Train timetable changes: What will they mean for your journey?

Britain’s biggest-ever transformation in rail schedules takes place this weekend. For some, it means more and faster trains. But not everyone is a winner. These are the key issues when the new times take effect on 20 May

Simon Calder
Travel Correspondent
Sunday 20 May 2018 00:15
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Simon Calder on train timetable changes: Britain’s biggest-ever transformation in rail schedules takes place this weekend

Q What is happening?

Britain’s train schedules change in May each year, but normally they comprise just modest adjustments to existing timetables and the introduction of some summer services. This will be the case again from Sunday 20 May 2018 with many train operators, such as Arriva Trains Wales, Chiltern, CrossCountry, Greater Anglia, South Western Railway, Virgin Trains and Virgin Trains East Coast (soon to become London North Eastern Railway).

But many rail travellers in southeast England will find that the schedules they are used to have simply been torn up. The aims are: to match supply to demand more effectively; to accelerate trains where possible; but also to slow some down deliberately, typically where services have been running chronically late because of unrealistic short calls at stations, to make journey times more predictable.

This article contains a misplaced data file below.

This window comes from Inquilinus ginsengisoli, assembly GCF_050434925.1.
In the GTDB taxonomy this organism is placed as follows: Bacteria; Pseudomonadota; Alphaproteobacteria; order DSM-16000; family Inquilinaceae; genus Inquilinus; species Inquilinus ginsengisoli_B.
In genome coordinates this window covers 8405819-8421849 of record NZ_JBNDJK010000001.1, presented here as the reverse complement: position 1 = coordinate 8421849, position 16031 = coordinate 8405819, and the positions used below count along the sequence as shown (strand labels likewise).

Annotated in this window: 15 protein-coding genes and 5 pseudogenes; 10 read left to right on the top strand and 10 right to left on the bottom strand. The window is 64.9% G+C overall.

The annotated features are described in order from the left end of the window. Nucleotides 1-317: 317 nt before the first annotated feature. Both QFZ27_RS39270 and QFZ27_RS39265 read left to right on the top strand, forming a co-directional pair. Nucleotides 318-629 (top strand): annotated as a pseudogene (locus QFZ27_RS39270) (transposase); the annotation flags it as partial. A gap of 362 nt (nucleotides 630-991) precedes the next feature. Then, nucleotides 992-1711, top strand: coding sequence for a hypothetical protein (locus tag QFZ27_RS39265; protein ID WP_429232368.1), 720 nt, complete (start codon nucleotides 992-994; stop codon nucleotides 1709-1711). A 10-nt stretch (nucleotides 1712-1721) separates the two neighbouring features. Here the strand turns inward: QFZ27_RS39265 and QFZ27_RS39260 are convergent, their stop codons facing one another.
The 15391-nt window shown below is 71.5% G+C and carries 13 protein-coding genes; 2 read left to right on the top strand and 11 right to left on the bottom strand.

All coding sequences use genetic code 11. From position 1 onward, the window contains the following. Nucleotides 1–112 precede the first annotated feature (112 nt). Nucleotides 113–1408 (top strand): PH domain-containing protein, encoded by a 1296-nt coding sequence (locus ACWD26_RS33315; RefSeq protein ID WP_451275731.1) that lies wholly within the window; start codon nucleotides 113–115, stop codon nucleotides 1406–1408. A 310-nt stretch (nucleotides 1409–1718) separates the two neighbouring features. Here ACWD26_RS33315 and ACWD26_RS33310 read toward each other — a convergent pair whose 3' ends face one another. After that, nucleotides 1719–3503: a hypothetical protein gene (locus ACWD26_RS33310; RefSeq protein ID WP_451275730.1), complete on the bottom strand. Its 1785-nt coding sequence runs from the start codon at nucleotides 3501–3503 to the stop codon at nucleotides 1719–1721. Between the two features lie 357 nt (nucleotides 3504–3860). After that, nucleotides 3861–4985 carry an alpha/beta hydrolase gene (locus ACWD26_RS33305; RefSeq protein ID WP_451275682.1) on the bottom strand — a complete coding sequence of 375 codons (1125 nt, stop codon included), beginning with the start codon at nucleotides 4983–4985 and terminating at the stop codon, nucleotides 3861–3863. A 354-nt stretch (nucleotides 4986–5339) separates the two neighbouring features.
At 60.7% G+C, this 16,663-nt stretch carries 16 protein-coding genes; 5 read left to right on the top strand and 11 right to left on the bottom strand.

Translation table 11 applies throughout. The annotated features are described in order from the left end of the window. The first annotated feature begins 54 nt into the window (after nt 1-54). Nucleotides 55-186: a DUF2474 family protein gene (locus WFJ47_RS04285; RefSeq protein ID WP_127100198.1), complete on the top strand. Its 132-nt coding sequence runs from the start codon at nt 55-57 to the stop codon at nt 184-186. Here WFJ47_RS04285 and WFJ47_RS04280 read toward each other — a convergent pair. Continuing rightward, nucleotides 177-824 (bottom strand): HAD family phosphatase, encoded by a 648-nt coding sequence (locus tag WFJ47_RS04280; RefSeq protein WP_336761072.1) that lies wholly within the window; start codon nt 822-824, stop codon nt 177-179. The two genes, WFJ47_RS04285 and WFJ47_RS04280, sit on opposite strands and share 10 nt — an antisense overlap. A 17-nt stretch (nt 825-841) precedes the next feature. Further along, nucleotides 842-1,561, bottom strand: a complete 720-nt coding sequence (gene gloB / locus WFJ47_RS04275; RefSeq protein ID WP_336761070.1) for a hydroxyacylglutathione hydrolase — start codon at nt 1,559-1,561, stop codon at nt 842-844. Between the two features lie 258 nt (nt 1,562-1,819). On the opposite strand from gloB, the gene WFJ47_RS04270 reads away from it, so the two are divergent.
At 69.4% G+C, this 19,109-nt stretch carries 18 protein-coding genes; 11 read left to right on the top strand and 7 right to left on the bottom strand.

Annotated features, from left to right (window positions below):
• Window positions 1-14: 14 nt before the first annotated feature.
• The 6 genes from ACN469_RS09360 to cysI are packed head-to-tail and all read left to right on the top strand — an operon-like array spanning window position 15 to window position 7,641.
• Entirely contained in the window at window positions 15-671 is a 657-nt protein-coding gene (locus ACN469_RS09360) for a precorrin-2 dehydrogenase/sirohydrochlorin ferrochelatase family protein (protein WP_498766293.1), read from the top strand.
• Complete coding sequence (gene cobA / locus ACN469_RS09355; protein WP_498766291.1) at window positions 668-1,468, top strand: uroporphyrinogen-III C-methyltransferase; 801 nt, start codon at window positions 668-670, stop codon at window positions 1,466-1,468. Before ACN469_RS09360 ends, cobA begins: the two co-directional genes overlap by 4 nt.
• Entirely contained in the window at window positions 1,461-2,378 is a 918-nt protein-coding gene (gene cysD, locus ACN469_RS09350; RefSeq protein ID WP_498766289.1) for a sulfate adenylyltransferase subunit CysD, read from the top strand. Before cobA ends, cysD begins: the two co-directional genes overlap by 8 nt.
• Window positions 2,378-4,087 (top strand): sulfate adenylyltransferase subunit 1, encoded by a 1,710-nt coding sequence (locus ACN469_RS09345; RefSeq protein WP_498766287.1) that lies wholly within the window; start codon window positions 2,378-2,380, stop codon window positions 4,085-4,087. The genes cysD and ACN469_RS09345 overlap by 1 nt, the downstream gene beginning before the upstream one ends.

Q Where are the biggest changes?

On the Southern, Thameslink and Great Northern networks, which link London with the Sussex coast and with Hertfordshire and Cambridgeshire. The GTR franchise runs these trains, as well as the Gatwick Express.

From 2am on Sunday 20 May 2018, schedules with origins stretching almost a century will end, and an entirely new plan brought in. A key feature is the introduction of a range of new services through the central spine between London Blackfriars and the Eurostar hub at St Pancras International.

As the what was originally known as the “Thameslink 2000” programme nears completion, there will be far more north-south trains, such as regular services linking Brighton with Cambridge — and they must be embroidered into the schedules of other services to and from terminus stations such as London Victoria and King’s Cross.

The direct trains will take some of the strain from the Tube.

From Brighton to London Victoria, the rush-hour service is accelerated, with trains typically 15 minutes faster thanks to some stops being cut.

Q So it's good news for all?

No - for example those left standing at the platform as the previously stopping train rushes straight through.